Top Stories for Tuesday August 22, 2006
Ernie Bragg Preserves Outdoor Memories
By Mike Cameron
One of the most respected aspects of outdoor lore is the ability and work of a dedicated taxidermist. Middlebury’s Ernie “Butch” Bragg is that kind of professional.
As he indicates in the mission statement of his business,“Bragg’s Taxidermy started with a dream several years ago. A close friend of mine taught me how to mount my own white-tail buck back in the early 90’s in his shop. The gentleman moved to Florida in 1995 and I bought his equipment with the hopes of having my own shop. I became a hobbyist in 1997 after attending the Rinehart Supply Company’s two day work shop in Albany N.Y. and from then on, I’ve been hooked on Taxidermy,” Ernie recalls. [ more ]
Sharing Memories With Stanford Pritchard
By Larry Johnson
One thing many deeply creative people seem to share is an intense passion for and a narrow focus on whatever craft they 0are applying themselves to at any given time. Stanford Pritchard of Middlebury is no exception. He is a novelist, playwright, poet and jazz pianist and his life is an all-consuming dedication to his many talents.
Stanford was born in Washington, D.C. where his father owned and operated a men’s clothing store. While growing up in the nation’s capitol, Stanford, a newspaper boy, had the dubious distinction of delivering Richard Nixon’s newspaper. The Vice President lived about a half-block away in a private house. Stanford also delivered newspapers to Estes Kefauver and Dean Rusk. Fortunately for Stanford, newspaper delivery was only a temporary vocation.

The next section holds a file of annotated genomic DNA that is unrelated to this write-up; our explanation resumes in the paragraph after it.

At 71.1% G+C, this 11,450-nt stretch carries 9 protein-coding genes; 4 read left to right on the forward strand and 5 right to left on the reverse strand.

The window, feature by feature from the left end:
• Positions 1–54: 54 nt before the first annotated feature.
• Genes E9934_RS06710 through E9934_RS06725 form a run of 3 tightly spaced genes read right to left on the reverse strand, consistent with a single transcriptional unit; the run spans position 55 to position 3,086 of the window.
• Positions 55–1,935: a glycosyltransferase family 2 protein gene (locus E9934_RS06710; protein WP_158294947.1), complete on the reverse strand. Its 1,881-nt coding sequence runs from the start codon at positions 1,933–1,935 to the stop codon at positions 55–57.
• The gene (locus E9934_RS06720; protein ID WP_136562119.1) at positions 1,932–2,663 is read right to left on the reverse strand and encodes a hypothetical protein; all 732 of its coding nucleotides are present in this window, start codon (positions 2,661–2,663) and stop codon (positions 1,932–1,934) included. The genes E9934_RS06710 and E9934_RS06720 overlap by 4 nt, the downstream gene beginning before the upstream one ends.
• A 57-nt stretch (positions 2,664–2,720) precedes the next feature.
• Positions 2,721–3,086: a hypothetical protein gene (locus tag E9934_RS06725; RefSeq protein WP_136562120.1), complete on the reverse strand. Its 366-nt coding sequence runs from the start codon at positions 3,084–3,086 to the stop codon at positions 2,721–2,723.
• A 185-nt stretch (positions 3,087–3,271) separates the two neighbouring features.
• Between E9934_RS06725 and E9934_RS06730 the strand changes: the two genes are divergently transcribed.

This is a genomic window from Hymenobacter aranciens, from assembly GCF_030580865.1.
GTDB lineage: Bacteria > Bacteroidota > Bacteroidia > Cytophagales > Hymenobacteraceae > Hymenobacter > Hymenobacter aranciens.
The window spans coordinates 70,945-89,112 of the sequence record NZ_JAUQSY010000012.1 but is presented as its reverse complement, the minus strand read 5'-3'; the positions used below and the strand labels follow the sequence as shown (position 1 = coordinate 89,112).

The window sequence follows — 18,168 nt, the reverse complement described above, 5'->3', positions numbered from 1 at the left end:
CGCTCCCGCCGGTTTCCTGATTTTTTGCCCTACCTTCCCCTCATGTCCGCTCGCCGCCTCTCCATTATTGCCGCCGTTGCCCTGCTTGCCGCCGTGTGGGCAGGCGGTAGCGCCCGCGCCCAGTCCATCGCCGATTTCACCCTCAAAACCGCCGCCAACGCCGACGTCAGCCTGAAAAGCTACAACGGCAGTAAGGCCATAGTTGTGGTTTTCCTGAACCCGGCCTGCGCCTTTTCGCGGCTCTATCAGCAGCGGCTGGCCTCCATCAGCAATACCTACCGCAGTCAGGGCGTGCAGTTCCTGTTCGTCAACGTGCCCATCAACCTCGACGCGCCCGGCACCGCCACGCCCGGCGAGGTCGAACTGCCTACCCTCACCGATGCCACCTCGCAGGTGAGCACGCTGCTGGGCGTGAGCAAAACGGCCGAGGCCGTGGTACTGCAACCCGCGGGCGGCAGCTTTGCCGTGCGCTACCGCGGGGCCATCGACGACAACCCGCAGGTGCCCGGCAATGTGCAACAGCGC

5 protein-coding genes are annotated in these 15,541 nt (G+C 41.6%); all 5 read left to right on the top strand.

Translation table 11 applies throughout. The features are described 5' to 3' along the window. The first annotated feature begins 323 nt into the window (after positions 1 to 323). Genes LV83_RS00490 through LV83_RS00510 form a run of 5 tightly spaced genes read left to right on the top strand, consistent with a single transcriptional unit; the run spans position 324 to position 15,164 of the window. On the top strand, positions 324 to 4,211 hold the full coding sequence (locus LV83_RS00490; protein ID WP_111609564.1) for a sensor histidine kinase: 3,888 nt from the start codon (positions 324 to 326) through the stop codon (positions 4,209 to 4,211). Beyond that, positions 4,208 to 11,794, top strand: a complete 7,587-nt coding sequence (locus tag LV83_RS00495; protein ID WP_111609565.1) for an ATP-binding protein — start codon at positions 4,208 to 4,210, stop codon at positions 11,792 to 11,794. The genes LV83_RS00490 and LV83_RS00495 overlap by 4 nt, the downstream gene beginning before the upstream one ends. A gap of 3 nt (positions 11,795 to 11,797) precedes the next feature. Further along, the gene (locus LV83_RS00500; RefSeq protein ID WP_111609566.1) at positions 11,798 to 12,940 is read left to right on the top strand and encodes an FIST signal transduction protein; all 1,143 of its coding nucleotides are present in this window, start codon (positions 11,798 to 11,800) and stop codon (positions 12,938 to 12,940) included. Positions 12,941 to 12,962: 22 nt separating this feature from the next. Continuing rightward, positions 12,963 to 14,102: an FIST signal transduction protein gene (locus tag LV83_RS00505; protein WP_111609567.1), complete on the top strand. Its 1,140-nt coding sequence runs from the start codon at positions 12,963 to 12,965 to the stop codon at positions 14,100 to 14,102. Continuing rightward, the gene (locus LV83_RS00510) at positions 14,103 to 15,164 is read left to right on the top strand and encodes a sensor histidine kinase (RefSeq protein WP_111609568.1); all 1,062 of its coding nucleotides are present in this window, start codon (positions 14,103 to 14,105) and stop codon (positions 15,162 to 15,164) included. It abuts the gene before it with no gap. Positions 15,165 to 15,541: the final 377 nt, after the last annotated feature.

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Dreams Really Do Come true
By Brian Bauer
During a period of pre-history when the price of gasoline was not necessarily a deterrent, you might have taken a drive just to get away for the day. During that escape you probably remarked to yourself about the beauty of the mountains and hay fields which you passed. Every so often though, you passed a remnant of someone's dream. It might have been a little place to eat which had been by-passed by a major roadway, a shop which had sold Vermont products, a vegetable stand living beyond its usefulness, or, a myriad of other possibilities. These are remnants of small businesses which may or may not have been a success in their time. They were created, planned, and worked at by average people who dared to try to develop a business of their own.
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